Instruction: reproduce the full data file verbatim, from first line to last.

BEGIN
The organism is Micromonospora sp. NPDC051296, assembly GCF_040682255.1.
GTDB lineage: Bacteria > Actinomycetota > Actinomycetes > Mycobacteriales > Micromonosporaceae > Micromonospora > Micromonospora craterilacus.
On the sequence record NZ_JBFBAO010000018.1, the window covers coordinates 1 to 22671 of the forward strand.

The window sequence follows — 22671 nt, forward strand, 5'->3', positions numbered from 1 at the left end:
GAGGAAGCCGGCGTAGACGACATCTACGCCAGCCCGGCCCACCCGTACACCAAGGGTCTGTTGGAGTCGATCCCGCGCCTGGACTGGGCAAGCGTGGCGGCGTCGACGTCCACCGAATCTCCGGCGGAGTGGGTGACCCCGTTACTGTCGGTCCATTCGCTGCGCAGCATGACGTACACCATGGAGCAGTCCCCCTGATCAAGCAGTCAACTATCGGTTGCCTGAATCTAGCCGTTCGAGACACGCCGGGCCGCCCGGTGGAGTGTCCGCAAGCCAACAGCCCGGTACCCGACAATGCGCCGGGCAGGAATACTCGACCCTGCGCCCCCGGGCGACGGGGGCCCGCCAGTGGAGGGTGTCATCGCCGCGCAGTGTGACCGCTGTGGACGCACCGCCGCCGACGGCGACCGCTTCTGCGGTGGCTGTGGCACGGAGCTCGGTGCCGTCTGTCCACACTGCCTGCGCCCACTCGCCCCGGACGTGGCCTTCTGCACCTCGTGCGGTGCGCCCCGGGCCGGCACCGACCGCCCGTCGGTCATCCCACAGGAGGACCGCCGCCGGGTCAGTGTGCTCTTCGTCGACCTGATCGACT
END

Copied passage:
The organism is Micromonospora sp. NPDC051296, assembly GCF_040682255.1.
GTDB lineage: Bacteria > Actinomycetota > Actinomycetes > Mycobacteriales > Micromonosporaceae > Micromonospora > Micromonospora craterilacus.
On the sequence record NZ_JBFBAO010000018.1, the window covers coordinates 1 to 22671 of the forward strand.

The window sequence follows — 22671 nt, forward strand, 5'->3', positions numbered from 1 at the left end:
GAGGAAGCCGGCGTAGACGACATCTACGCCAGCCCGGCCCACCCGTACACCAAGGGTCTGTTGGAGTCGATCCCGCGCCTGGACTGGGCAAGCGTGGCGGCGTCGACGTCCACCGAATCTCCGGCGGAGTGGGTGACCCCGTTACTGTCGGTCCATTCGCTGCGCAGCATGACGTACACCATGGAGCAGTCCCCCTGATCAAGCAGTCAACTATCGGTTGCCTGAATCTAGCCGTTCGAGACACGCCGGGCCGCCCGGTGGAGTGTCCGCAAGCCAACAGCCCGGTACCCGACAATGCGCCGGGCAGGAATACTCGACCCTGCGCCCCCGGGCGACGGGGGCCCGCCAGTGGAGGGTGTCATCGCCGCGCAGTGTGACCGCTGTGGACGCACCGCCGCCGACGGCGACCGCTTCTGCGGTGGCTGTGGCACGGAGCTCGGTGCCGTCTGTCCACACTGCCTGCGCCCACTCGCCCCGGACGTGGCCTTCTGCACCTCGTGCGGTGCGCCCCGGGCCGGCACCGACCGCCCGTCGGTCATCCCACAGGAGGACCGCCGCCGGGTCAGTGTGCTCTTCGTCGACCTGATCGACT